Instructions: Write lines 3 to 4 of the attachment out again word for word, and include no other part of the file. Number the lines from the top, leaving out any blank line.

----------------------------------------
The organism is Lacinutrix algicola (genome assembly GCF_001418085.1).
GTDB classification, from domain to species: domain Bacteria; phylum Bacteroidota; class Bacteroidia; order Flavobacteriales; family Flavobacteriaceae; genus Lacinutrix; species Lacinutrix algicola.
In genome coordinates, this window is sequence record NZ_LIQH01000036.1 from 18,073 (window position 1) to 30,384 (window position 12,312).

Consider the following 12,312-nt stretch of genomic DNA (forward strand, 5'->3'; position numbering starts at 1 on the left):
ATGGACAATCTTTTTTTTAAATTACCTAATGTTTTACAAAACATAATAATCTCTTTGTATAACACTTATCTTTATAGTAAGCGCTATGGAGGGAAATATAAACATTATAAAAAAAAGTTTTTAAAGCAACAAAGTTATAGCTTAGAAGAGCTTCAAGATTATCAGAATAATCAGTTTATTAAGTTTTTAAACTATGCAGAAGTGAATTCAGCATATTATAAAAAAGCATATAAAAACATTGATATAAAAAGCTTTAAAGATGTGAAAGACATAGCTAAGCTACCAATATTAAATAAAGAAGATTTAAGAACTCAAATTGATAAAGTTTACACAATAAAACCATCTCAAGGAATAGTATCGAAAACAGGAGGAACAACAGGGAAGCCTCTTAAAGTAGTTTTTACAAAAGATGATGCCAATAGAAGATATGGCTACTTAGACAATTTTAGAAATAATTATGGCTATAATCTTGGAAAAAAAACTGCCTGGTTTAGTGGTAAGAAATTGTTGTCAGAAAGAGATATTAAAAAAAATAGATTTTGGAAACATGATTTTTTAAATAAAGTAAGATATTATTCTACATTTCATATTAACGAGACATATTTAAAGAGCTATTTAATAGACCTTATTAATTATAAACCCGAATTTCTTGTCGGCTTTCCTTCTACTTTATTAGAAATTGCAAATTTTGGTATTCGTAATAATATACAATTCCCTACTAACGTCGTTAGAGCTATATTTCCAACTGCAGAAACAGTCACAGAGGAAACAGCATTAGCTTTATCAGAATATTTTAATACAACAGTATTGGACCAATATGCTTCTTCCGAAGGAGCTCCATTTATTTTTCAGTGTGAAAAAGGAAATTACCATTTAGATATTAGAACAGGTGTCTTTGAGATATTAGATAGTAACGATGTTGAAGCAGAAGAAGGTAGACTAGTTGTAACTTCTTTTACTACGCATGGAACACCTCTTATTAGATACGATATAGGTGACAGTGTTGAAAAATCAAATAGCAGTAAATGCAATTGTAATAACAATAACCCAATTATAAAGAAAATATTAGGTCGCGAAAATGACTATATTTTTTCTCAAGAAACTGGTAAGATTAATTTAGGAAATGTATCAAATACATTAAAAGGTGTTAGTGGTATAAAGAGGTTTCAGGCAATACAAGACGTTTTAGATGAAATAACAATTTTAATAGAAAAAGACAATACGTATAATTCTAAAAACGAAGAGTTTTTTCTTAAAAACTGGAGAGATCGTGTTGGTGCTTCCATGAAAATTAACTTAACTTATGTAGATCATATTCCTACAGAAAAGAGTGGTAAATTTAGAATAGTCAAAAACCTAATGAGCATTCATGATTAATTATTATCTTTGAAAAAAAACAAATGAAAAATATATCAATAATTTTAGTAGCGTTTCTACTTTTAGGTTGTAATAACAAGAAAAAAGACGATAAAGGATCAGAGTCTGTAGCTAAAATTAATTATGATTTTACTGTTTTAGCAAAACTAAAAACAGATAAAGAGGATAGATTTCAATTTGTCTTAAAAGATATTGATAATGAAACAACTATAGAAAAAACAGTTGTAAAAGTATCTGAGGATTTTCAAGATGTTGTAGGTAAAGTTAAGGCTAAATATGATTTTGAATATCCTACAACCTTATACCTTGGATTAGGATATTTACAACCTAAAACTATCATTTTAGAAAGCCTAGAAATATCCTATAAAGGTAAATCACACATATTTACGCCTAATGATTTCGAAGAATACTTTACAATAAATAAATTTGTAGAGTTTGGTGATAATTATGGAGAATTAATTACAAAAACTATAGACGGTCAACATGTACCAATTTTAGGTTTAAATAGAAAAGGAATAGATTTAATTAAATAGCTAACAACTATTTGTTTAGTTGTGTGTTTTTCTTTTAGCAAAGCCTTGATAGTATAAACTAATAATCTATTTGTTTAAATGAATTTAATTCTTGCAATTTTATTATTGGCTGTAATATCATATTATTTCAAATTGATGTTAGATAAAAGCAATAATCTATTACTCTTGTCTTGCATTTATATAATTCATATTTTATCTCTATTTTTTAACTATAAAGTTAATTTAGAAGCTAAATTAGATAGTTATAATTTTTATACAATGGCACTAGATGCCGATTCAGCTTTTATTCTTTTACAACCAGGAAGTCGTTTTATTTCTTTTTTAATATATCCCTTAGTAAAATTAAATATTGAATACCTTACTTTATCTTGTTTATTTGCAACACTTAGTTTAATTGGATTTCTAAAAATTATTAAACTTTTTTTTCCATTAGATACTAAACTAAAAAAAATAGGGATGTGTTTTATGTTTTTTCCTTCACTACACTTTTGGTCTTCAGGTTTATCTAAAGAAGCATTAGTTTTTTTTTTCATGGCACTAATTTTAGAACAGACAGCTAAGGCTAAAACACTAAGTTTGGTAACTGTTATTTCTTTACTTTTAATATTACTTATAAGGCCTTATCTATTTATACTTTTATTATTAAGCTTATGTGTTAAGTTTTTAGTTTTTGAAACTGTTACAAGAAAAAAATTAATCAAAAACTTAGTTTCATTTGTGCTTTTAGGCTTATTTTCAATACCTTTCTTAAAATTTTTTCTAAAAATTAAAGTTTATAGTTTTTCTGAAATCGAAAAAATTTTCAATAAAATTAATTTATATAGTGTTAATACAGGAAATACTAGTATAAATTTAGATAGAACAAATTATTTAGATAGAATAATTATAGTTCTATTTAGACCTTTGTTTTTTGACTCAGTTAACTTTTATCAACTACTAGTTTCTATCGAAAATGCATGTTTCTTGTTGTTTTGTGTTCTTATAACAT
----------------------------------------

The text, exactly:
In genome coordinates, this window is sequence record NZ_LIQH01000036.1 from 18,073 (window position 1) to 30,384 (window position 12,312).

Consider the following 12,312-nt stretch of genomic DNA (forward strand, 5'->3'; position numbering starts at 1 on the left):